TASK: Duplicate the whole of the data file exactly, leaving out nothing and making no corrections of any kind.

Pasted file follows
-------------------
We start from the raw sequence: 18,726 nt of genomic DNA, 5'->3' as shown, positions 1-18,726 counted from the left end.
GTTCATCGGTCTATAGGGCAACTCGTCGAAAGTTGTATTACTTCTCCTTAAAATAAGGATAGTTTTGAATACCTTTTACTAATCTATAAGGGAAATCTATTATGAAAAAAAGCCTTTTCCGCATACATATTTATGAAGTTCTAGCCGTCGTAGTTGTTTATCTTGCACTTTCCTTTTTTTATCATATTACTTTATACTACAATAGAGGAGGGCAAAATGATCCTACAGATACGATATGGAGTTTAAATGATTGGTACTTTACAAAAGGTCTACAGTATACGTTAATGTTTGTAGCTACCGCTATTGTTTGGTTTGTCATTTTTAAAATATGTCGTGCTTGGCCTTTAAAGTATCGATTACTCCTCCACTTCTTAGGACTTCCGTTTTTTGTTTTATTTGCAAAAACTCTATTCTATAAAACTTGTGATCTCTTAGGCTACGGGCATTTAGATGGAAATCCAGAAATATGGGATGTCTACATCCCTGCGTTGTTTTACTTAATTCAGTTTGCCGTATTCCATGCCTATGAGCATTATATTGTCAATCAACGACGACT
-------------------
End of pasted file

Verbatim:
We start from the raw sequence: 18,726 nt of genomic DNA, 5'->3' as shown, positions 1-18,726 counted from the left end.
GTTCATCGGTCTATAGGGCAACTCGTCGAAAGTTGTATTACTTCTCCTTAAAATAAGGATAGTTTTGAATACCTTTTACTAATCTATAAGGGAAATCTATTATGAAAAAAAGCCTTTTCCGCATACATATTTATGAAGTTCTAGCCGTCGTAGTTGTTTATCTTGCACTTTCCTTTTTTTATCATATTACTTTATACTACAATAGAGGAGGGCAAAATGATCCTACAGATACGATATGGAGTTTAAATGATTGGTACTTTACAAAAGGTCTACAGTATACGTTAATGTTTGTAGCTACCGCTATTGTTTGGTTTGTCATTTTTAAAATATGTCGTGCTTGGCCTTTAAAGTATCGATTACTCCTCCACTTCTTAGGACTTCCGTTTTTTGTTTTATTTGCAAAAACTCTATTCTATAAAACTTGTGATCTCTTAGGCTACGGGCATTTAGATGGAAATCCAGAAATATGGGATGTCTACATCCCTGCGTTGTTTTACTTAATTCAGTTTGCCGTATTCCATGCCTATGAGCATTATATTGTCAATCAACGACGACT